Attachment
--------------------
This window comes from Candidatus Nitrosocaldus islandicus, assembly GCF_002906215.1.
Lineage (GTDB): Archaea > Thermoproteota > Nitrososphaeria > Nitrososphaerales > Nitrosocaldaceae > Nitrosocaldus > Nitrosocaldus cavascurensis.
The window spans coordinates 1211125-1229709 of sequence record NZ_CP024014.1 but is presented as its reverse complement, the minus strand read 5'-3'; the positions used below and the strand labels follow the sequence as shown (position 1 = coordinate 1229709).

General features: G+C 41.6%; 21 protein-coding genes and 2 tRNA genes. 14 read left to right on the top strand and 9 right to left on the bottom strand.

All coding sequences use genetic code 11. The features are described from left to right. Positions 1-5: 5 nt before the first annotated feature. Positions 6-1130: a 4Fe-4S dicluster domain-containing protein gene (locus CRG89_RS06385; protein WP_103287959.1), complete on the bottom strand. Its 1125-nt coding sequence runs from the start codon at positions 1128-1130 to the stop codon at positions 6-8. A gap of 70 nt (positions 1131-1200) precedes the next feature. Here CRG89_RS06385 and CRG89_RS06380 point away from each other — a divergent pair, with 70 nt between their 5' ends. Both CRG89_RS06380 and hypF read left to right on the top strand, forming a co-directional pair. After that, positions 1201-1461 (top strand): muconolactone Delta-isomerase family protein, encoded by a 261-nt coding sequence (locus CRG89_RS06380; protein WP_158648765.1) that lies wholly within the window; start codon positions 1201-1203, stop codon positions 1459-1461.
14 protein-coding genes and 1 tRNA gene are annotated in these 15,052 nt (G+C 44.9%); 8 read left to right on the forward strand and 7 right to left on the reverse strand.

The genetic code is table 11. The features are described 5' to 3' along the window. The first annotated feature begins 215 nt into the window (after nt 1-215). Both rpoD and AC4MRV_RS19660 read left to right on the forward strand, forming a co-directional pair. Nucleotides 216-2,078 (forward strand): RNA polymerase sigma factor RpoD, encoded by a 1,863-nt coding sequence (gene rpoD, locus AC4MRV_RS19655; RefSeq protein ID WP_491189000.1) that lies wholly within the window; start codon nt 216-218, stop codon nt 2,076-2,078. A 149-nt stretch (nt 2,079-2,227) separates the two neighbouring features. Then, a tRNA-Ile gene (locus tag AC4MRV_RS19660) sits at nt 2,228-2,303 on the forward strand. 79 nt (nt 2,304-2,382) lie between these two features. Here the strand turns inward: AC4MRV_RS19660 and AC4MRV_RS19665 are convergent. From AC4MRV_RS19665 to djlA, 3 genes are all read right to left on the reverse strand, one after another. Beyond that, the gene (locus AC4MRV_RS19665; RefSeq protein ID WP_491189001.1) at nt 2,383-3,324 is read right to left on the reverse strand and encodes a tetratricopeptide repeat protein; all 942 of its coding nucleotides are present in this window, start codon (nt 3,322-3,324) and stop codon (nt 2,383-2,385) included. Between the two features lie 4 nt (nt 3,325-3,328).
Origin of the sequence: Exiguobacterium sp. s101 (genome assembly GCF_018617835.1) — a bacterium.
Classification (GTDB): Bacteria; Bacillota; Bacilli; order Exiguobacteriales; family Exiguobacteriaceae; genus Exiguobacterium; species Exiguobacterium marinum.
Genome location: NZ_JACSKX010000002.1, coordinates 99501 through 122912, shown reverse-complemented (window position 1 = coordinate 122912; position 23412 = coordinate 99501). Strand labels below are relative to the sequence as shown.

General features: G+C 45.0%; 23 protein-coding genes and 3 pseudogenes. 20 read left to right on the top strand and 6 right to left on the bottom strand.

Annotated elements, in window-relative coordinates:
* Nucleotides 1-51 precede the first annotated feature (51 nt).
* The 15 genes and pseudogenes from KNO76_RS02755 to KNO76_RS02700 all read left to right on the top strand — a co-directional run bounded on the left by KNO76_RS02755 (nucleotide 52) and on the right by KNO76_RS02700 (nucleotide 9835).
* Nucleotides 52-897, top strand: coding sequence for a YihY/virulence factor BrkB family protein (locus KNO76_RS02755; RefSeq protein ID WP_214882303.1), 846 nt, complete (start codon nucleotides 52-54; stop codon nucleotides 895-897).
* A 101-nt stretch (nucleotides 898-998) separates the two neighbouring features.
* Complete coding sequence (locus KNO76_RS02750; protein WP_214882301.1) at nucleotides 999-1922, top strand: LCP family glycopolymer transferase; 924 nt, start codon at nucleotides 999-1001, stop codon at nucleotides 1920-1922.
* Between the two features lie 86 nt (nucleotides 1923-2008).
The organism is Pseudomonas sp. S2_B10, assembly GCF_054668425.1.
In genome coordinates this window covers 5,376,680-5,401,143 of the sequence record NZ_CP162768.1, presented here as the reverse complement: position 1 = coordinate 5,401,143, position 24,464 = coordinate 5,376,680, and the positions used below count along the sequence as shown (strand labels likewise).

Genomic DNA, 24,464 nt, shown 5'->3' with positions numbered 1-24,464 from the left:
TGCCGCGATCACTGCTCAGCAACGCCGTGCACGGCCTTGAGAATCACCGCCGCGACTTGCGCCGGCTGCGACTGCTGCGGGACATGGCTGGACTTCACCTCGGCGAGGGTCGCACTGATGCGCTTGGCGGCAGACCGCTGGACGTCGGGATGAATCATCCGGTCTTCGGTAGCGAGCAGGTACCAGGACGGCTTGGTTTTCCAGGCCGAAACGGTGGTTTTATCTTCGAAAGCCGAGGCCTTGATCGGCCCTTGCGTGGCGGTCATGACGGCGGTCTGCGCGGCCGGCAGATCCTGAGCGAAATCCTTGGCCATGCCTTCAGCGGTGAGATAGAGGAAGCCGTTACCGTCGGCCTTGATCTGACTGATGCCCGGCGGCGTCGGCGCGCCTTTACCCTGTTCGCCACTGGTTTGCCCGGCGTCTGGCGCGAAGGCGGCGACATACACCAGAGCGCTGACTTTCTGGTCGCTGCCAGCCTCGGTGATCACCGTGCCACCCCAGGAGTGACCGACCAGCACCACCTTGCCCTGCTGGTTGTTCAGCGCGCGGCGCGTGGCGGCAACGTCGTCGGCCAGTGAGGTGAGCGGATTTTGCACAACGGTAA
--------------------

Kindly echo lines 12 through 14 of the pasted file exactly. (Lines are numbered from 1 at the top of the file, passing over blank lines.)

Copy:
Annotated elements, in window-relative coordinates:
* Nucleotides 1-51 precede the first annotated feature (51 nt).
* The 15 genes and pseudogenes from KNO76_RS02755 to KNO76_RS02700 all read left to right on the top strand — a co-directional run bounded on the left by KNO76_RS02755 (nucleotide 52) and on the right by KNO76_RS02700 (nucleotide 9835).